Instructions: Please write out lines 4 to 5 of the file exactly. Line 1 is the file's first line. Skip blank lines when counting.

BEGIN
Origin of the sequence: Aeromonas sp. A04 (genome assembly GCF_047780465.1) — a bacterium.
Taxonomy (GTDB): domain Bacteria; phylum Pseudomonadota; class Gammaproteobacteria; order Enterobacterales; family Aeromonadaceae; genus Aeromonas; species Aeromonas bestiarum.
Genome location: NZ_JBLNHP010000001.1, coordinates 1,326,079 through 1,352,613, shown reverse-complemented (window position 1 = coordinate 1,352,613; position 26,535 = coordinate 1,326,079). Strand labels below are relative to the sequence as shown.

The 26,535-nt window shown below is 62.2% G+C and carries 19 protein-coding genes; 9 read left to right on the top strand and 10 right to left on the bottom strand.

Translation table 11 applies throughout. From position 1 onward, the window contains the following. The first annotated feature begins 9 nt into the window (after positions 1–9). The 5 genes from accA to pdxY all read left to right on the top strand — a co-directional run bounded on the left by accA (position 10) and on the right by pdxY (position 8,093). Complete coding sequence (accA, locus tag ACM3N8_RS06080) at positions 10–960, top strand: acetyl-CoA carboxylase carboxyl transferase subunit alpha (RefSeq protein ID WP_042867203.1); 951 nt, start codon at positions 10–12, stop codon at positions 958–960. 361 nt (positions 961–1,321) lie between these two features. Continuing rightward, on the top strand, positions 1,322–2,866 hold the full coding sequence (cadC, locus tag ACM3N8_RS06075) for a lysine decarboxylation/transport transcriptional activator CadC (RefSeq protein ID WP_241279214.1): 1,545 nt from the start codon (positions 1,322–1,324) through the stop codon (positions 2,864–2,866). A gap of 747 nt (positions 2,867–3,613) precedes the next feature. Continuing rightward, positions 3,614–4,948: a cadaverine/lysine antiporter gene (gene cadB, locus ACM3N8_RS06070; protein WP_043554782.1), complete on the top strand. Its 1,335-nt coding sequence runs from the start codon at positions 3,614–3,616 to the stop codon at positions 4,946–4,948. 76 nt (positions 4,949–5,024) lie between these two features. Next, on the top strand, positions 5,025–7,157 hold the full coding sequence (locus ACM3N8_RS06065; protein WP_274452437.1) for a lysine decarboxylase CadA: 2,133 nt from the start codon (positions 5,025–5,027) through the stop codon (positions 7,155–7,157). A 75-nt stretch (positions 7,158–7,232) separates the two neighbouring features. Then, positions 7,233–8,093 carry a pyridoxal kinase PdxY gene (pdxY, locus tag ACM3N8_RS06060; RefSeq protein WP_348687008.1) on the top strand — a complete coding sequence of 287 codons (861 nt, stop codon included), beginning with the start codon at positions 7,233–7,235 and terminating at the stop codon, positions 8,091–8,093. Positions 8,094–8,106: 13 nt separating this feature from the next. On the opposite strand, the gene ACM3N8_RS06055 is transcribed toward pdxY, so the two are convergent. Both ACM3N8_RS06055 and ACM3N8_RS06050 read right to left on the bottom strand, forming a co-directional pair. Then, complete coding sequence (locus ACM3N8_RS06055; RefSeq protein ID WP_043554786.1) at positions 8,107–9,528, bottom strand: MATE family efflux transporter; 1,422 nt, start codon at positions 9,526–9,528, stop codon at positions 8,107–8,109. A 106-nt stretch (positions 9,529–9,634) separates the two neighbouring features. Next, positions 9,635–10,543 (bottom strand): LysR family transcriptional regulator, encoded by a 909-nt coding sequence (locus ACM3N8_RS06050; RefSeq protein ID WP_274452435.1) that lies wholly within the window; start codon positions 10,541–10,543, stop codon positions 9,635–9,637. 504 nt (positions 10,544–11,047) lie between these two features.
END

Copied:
The 26,535-nt window shown below is 62.2% G+C and carries 19 protein-coding genes; 9 read left to right on the top strand and 10 right to left on the bottom strand.

Translation table 11 applies throughout. From position 1 onward, the window contains the following. The first annotated feature begins 9 nt into the window (after positions 1–9). The 5 genes from accA to pdxY all read left to right on the top strand — a co-directional run bounded on the left by accA (position 10) and on the right by pdxY (position 8,093). Complete coding sequence (accA, locus tag ACM3N8_RS06080) at positions 10–960, top strand: acetyl-CoA carboxylase carboxyl transferase subunit alpha (RefSeq protein ID WP_042867203.1); 951 nt, start codon at positions 10–12, stop codon at positions 958–960. 361 nt (positions 961–1,321) lie between these two features. Continuing rightward, on the top strand, positions 1,322–2,866 hold the full coding sequence (cadC, locus tag ACM3N8_RS06075) for a lysine decarboxylation/transport transcriptional activator CadC (RefSeq protein ID WP_241279214.1): 1,545 nt from the start codon (positions 1,322–1,324) through the stop codon (positions 2,864–2,866). A gap of 747 nt (positions 2,867–3,613) precedes the next feature. Continuing rightward, positions 3,614–4,948: a cadaverine/lysine antiporter gene (gene cadB, locus ACM3N8_RS06070; protein WP_043554782.1), complete on the top strand. Its 1,335-nt coding sequence runs from the start codon at positions 3,614–3,616 to the stop codon at positions 4,946–4,948. 76 nt (positions 4,949–5,024) lie between these two features. Next, on the top strand, positions 5,025–7,157 hold the full coding sequence (locus ACM3N8_RS06065; protein WP_274452437.1) for a lysine decarboxylase CadA: 2,133 nt from the start codon (positions 5,025–5,027) through the stop codon (positions 7,155–7,157). A 75-nt stretch (positions 7,158–7,232) separates the two neighbouring features. Then, positions 7,233–8,093 carry a pyridoxal kinase PdxY gene (pdxY, locus tag ACM3N8_RS06060; RefSeq protein WP_348687008.1) on the top strand — a complete coding sequence of 287 codons (861 nt, stop codon included), beginning with the start codon at positions 7,233–7,235 and terminating at the stop codon, positions 8,091–8,093. Positions 8,094–8,106: 13 nt separating this feature from the next. On the opposite strand, the gene ACM3N8_RS06055 is transcribed toward pdxY, so the two are convergent. Both ACM3N8_RS06055 and ACM3N8_RS06050 read right to left on the bottom strand, forming a co-directional pair. Then, complete coding sequence (locus ACM3N8_RS06055; RefSeq protein ID WP_043554786.1) at positions 8,107–9,528, bottom strand: MATE family efflux transporter; 1,422 nt, start codon at positions 9,526–9,528, stop codon at positions 8,107–8,109. A 106-nt stretch (positions 9,529–9,634) separates the two neighbouring features. Next, positions 9,635–10,543 (bottom strand): LysR family transcriptional regulator, encoded by a 909-nt coding sequence (locus ACM3N8_RS06050; RefSeq protein ID WP_274452435.1) that lies wholly within the window; start codon positions 10,541–10,543, stop codon positions 9,635–9,637. 504 nt (positions 10,544–11,047) lie between these two features.